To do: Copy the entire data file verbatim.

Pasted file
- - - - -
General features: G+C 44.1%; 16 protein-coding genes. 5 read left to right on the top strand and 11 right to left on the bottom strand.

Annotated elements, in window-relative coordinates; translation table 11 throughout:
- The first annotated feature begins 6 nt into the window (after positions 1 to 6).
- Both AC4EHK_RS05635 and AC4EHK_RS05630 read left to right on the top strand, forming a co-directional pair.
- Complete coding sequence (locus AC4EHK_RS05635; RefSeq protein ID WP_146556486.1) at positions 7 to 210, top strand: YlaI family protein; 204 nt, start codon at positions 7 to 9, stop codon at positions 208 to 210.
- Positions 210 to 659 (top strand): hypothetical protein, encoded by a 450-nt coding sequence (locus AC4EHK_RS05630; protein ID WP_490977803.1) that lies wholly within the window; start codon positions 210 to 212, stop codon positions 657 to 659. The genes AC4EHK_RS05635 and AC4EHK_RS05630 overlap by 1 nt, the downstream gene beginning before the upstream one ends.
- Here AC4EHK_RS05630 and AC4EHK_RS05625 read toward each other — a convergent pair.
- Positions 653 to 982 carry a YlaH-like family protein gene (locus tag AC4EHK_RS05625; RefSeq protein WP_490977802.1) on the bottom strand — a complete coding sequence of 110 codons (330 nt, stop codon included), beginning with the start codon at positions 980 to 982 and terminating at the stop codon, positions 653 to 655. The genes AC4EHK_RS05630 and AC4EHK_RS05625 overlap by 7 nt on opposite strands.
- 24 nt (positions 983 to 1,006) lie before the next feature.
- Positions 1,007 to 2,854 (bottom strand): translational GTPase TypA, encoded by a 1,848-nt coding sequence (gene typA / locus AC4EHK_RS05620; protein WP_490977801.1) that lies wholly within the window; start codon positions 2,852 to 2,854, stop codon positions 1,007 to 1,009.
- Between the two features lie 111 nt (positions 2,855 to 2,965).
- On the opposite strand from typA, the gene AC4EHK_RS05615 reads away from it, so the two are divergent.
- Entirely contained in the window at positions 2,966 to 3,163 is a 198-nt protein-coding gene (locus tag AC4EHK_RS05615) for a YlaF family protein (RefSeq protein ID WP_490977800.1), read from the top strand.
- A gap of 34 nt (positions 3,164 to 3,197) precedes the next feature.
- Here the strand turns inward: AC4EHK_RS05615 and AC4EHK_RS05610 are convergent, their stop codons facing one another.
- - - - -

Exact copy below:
General features: G+C 44.1%; 16 protein-coding genes. 5 read left to right on the top strand and 11 right to left on the bottom strand.

Annotated elements, in window-relative coordinates; translation table 11 throughout:
- The first annotated feature begins 6 nt into the window (after positions 1 to 6).
- Both AC4EHK_RS05635 and AC4EHK_RS05630 read left to right on the top strand, forming a co-directional pair.
- Complete coding sequence (locus AC4EHK_RS05635; RefSeq protein ID WP_146556486.1) at positions 7 to 210, top strand: YlaI family protein; 204 nt, start codon at positions 7 to 9, stop codon at positions 208 to 210.
- Positions 210 to 659 (top strand): hypothetical protein, encoded by a 450-nt coding sequence (locus AC4EHK_RS05630; protein ID WP_490977803.1) that lies wholly within the window; start codon positions 210 to 212, stop codon positions 657 to 659. The genes AC4EHK_RS05635 and AC4EHK_RS05630 overlap by 1 nt, the downstream gene beginning before the upstream one ends.
- Here AC4EHK_RS05630 and AC4EHK_RS05625 read toward each other — a convergent pair.
- Positions 653 to 982 carry a YlaH-like family protein gene (locus tag AC4EHK_RS05625; RefSeq protein WP_490977802.1) on the bottom strand — a complete coding sequence of 110 codons (330 nt, stop codon included), beginning with the start codon at positions 980 to 982 and terminating at the stop codon, positions 653 to 655. The genes AC4EHK_RS05630 and AC4EHK_RS05625 overlap by 7 nt on opposite strands.
- 24 nt (positions 983 to 1,006) lie before the next feature.
- Positions 1,007 to 2,854 (bottom strand): translational GTPase TypA, encoded by a 1,848-nt coding sequence (gene typA / locus AC4EHK_RS05620; protein WP_490977801.1) that lies wholly within the window; start codon positions 2,852 to 2,854, stop codon positions 1,007 to 1,009.
- Between the two features lie 111 nt (positions 2,855 to 2,965).
- On the opposite strand from typA, the gene AC4EHK_RS05615 reads away from it, so the two are divergent.
- Entirely contained in the window at positions 2,966 to 3,163 is a 198-nt protein-coding gene (locus tag AC4EHK_RS05615) for a YlaF family protein (RefSeq protein ID WP_490977800.1), read from the top strand.
- A gap of 34 nt (positions 3,164 to 3,197) precedes the next feature.
- Here the strand turns inward: AC4EHK_RS05615 and AC4EHK_RS05610 are convergent, their stop codons facing one another.